The Prime Minister’s decision to host an urgent international conference on Yemen at the end of the month will have surprised many. Britain certainly needs to pull its weight in Pakistan and in its former colonial possessions in Africa, for example, but why in Yemen? Because Britain is better equipped than anyone to understand how fragile the country has become, how much tension has been generated by the mismanaged union in 1990 of the formerly Marxist south with the military-tribal republic of the north and how easily a fragmentation of the country could play into al-Qaeda’s hands.
Before 1967 when the south became Marxist-ruled and Soviet-backed, that same south was under British rule. But it went by different names, none of them Yemeni; small wonder so few of us connect Yemen with Aden.
Captured by force in 1839, the colony of Aden with its valuable port did duty as a link in the chain of naval fortresses that allowed Britannia to rule the waves. Aden’s wild tribal hinterland, meanwhile, dubbed the Eastern and Western Aden Protectorates (EAP and WAP), served as a buffer-zone against northern Yemenis, who always resented the presence of Crusader infidels so close to Islam’s holy places.
Time was, therefore, when the British were entirely at home in the now obscure and excessively jihadist-friendly southern and eastern reaches of the state that is Yemen today. For the 128 years that we ran sweltering Aden to mutual economic advantage, and the surrounding tribal lands to the advantage of no one much, this stretch of the Arabian peninsula — affectionately referred to by British expats as “the arsehole of the Empire” — was as familiar to us as Northern Ireland.
Young colonial officers, many of them now retired diplomats dismayed by Yemen’s re-branding as the root of all al-Qaeda evil, spent the happiest and sweatiest years of their lives hurtling around the rocky wildernesses in Land Rovers wearing native head-cloths and Yemeni sarongs, and sometimes chewing qat with the natives. They usually shared the tribesmen’s sense of humour and admired their courtesy while bemoaning their prickliness, greed and mulish resistance to change.
Those colonial officers did manage to bring a measure of order to the EAP, an area more properly known as Hadhramaut, which today is familiar to counter-terrorism officers as Osama bin Laden’s “ancestral homeland”. Mohammed bin Laden left to seek his fortune in Saudi Arabia a few years too early to enjoy the benefits of a tribal truce brokered by a colonial official, Harold Ingrams.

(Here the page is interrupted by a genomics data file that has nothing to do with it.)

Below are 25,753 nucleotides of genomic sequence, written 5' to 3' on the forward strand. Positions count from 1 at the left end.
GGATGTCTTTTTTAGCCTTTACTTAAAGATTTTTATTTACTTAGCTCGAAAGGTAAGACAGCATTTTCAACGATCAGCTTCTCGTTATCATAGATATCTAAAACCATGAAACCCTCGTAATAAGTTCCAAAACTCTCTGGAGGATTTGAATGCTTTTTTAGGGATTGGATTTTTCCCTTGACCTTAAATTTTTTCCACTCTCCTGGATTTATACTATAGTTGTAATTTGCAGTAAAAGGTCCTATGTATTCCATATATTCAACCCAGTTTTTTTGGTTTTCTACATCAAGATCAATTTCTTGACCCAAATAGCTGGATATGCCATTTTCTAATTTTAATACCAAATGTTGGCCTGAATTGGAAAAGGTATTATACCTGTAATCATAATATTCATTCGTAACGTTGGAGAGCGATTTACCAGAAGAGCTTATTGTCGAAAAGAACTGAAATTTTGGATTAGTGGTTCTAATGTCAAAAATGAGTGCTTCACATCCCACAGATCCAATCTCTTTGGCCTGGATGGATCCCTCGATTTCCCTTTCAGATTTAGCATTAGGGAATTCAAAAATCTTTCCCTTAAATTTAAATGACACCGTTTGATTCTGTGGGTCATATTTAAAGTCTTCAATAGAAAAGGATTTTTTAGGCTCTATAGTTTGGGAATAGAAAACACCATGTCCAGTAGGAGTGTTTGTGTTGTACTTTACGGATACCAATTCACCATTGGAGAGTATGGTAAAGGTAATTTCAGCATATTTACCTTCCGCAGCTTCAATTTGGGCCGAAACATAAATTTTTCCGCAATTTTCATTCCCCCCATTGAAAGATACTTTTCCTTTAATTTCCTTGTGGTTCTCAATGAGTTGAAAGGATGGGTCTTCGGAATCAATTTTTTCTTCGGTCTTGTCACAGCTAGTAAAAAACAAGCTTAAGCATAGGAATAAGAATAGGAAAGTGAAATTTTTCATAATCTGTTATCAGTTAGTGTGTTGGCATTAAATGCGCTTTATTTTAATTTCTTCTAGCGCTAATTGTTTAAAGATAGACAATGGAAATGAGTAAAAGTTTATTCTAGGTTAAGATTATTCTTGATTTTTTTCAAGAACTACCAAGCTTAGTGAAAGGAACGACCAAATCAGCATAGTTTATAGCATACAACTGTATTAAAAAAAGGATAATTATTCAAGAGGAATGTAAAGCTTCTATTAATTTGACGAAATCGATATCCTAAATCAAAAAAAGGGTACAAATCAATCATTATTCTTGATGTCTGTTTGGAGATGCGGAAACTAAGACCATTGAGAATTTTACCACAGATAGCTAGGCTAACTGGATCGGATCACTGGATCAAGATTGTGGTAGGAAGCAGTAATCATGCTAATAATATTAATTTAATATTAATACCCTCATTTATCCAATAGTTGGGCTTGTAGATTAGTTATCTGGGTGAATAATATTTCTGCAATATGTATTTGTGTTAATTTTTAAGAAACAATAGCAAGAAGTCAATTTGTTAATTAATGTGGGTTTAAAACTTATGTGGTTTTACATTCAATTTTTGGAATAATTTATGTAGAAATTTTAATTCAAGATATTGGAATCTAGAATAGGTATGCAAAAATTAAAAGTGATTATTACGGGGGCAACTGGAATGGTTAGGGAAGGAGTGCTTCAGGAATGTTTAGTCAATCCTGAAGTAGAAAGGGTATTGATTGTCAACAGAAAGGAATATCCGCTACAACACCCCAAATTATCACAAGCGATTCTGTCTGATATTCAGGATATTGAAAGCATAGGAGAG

No such “progress” was achieved in the WAP. Aden was so in thrall to the charms of the WAP tribes that when the strident Arab nationalism and anti-imperialism of the Egyptian President, Abdul Gamal Nasser, roused Aden Colony and the protectorates to demand independence, the British fatally overestimated the power of the WAP’s tribal sultans to keep their tribes in line and on Britain’s side.
The young British diplomat then, Oliver Miles, has recalled how helplessly ignorant the British in Aden felt when the time came to negotiate the handover of power to Marxist leaders of the National Liberation Front, who had ousted the more moderate Arab nationalists by the autumn of 1967: “Who were they? How did they do it? How was it that when we eventually sat down with them for our hasty handover negotiations in Geneva, we recognised more than one face we had known in the Federal Army or the armed police, people of whose true purpose we had known nothing?”
Yemen — south and north — retains that unnerving ability to wrongfoot outsiders and avoid conforming to Western narratives. As all the country’s foreign occupiers — the British, the Ottomans, the Egyptians and the Russians — discovered, the tribes are motivated by mercenary considerations, not by ideology or religion. In the long term, then, al-Qaeda-inspired jihadism is unlikely to strike firmer roots in Yemen than any other kind of “ism” (except tribalism), unless its promoters’ pockets are, literally, bottomless. Yemenis’ traditional resistance to outside interference suggests their land would not lend itself to hosting the headquarters of a new Islamist caliphate.
Estimating how active a support base al-Qaeda in the Arabian peninsula has among Yemen’s tribes is hard. Yemeni culture is geared to young men acquiring guns at about 15 and desperately seeking a living abroad, sometimes on foreign battlefields. It is harder still to take the Government’s estimate of 300 al-Qaeda operatives at face value when large areas are out of its control.
There is a lot of affection for Britain in the south and east of the country — doubtless a measure of how miserably people have fared since 1967. But it may well be that Yemen’s ills are too chronic for Britain or even the wider West to tackle with sticking plasters of defence and development aid. Britain lost the propaganda war in the country when we invaded Iraq, and now our ally, Yemen’s military tribesman President, Ali Abdullah Saleh, is losing his grip. Yesterday he tried to strike another of his deals with al-Qaeda over laying down arms. With the state failing, there is no one we can safely do business with.
In the short term, the best preparation for the London conference may be to apply pressure to Yemen’s wealthy Arab neighbours who have at least as much reason as we do to fear the disintegration of the country. A relaxation of restrictions on Yemeni visas to the Gulf countries, for example, might release some of the steam mounting in the Yemeni pressure cooker. It would not be much, but it would be safer and more useful than funnelling funds to President Saleh.
Victoria Clark, the author of the forthcoming book Yemen: Dancing on the Heads of Snakes.